The impeachment motion against the Chief Justice was taken up for debate on January 10 and 11 while the vote was taken at 6.30pm today (January 11).
Last month, a parliamentary committee ruled that Bandaranayake was guilty of possession of unexplained wealth and misuse of power and declared her unfit for office.
The Supreme Court on January 01 had interpreted the constitution holding that a Select Committee does not have the power to arrive at a finding against a Judge of a Superior Court, while the Court of Appeal on January 03 exercising writ jurisdiction quashed the decision of the PSC.
The Appeal Court further explained that allegations against a judge could only be investigated by an entity with judicial authority. If not the authority of the whole judiciary of the country could be threatened, the Court added.
The PSC was established under the standing order 78(A) and the aforementioned order is not a law, the Appeal Court observed.
Court hence stated that in order to inquire allegations against the Chief Justice, Parliament needs to appoint and committee or an entity endowed with judicial authority.
However, the parliament had decided to go forth with the debate on the impeachment motion.
In view of this the Lawyers Collective today called upon Supreme Court Judges to refuse to accept an appointment of an acting Chief Justice or refuse to recognise any person appointed to the office of Chief Justice claiming that such an appointment would be in violation of the country’s constitution.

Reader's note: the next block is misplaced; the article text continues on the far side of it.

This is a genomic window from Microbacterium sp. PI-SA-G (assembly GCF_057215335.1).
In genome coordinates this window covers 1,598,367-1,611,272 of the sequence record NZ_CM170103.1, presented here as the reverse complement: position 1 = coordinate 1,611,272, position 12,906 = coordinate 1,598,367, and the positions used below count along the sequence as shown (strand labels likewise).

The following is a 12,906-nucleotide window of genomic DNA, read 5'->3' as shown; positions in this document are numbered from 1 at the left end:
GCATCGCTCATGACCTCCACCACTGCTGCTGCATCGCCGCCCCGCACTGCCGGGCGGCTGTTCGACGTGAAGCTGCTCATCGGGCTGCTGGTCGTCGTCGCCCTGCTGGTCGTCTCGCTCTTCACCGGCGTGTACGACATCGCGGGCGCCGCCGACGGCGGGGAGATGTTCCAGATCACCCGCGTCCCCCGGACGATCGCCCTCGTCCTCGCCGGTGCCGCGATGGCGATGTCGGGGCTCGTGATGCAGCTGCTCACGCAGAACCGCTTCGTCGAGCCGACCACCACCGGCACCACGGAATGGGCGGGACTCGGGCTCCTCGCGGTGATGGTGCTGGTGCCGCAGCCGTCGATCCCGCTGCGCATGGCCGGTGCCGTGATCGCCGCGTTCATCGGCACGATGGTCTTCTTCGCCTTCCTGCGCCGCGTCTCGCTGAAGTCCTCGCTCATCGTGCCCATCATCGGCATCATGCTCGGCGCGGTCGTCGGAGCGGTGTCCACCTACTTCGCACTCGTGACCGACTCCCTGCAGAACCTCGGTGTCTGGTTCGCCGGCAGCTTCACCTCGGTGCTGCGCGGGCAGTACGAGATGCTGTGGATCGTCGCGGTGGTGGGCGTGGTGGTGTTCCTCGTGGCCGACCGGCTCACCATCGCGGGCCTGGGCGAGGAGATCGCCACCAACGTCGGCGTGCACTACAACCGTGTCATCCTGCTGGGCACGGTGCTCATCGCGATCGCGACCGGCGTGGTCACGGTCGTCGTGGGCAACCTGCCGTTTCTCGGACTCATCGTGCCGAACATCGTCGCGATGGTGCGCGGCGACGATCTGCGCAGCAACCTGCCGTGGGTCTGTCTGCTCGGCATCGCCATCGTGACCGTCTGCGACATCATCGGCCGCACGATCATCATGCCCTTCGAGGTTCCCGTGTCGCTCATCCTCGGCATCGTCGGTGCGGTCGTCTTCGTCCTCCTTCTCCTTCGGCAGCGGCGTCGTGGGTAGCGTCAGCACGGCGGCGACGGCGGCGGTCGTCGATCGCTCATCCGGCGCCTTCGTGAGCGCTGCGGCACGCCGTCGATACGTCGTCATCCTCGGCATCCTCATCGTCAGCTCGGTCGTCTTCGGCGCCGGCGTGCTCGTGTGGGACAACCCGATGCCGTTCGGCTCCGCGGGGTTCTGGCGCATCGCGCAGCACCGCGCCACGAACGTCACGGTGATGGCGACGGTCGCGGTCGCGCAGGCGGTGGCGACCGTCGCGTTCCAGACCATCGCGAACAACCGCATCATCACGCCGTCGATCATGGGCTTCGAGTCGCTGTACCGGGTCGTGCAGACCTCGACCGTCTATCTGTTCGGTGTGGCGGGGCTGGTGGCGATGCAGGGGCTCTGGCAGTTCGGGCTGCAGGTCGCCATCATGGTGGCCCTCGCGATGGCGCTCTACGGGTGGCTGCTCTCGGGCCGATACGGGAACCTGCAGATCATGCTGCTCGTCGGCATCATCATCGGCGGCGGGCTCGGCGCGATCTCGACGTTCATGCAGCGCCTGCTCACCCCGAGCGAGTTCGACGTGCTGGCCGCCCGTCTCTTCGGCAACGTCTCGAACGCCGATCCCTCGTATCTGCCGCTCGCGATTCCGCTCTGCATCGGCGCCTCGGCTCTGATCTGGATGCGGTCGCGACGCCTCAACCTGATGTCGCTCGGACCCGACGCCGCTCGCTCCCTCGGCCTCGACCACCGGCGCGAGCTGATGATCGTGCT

In view of the interpretation given by the Supreme Court and the decision of the Court of Appeal, the attempt to remove the Chief Justice from office is without any legal basis and contrary to the Constitution and the law of the land, the lawyers’ collective said in an open letter to Supreme Court judges.
Meanwhile the United National Party announced that it would vote against the impeachment while the Democratic National Alliance and Communists Party of Sri Lanka decided to abstain from voting.
Sri Lanka’s first female chief justice Shirani Bandaranayaka on December 8 was found guilty on three counts set out in the impeachment resolution submitted by 117 Members of Parliament.
The charges against Shirani Bandaranayake included financial irregularities, conflict of interest, and failure to declare her assets.
Bandaranayake has denied the allegations and accuses the government of denying her a fair trial.
A lawyer for Bandaranayake said she had been framed, describing her as the victim of a “set-up job”.
Bandaranayake last year ruled against a bill proposing a budget of 80 billion rupees ($614 million) for development, saying it had to be approved by nine provincial councils.
The ruling angered the government and its backers, some of whom accused the judiciary of overstepping its authority.
Under impeachment proceedings launched last month, parliament speaker Chamal Rajapaksa, appointed a committee of 11 members, seven of them from the ruling party, to investigate 14 charges against Bandaranayake.
The United States, the United Nations, United Kingdom and the Commonwealth have raised concerns about the process and called on the government to ensure the independence of the judiciary.
The government which has more than a two-thirds majority, needed only 113 votes in the 225-member legislature to remove the chief justice from her post.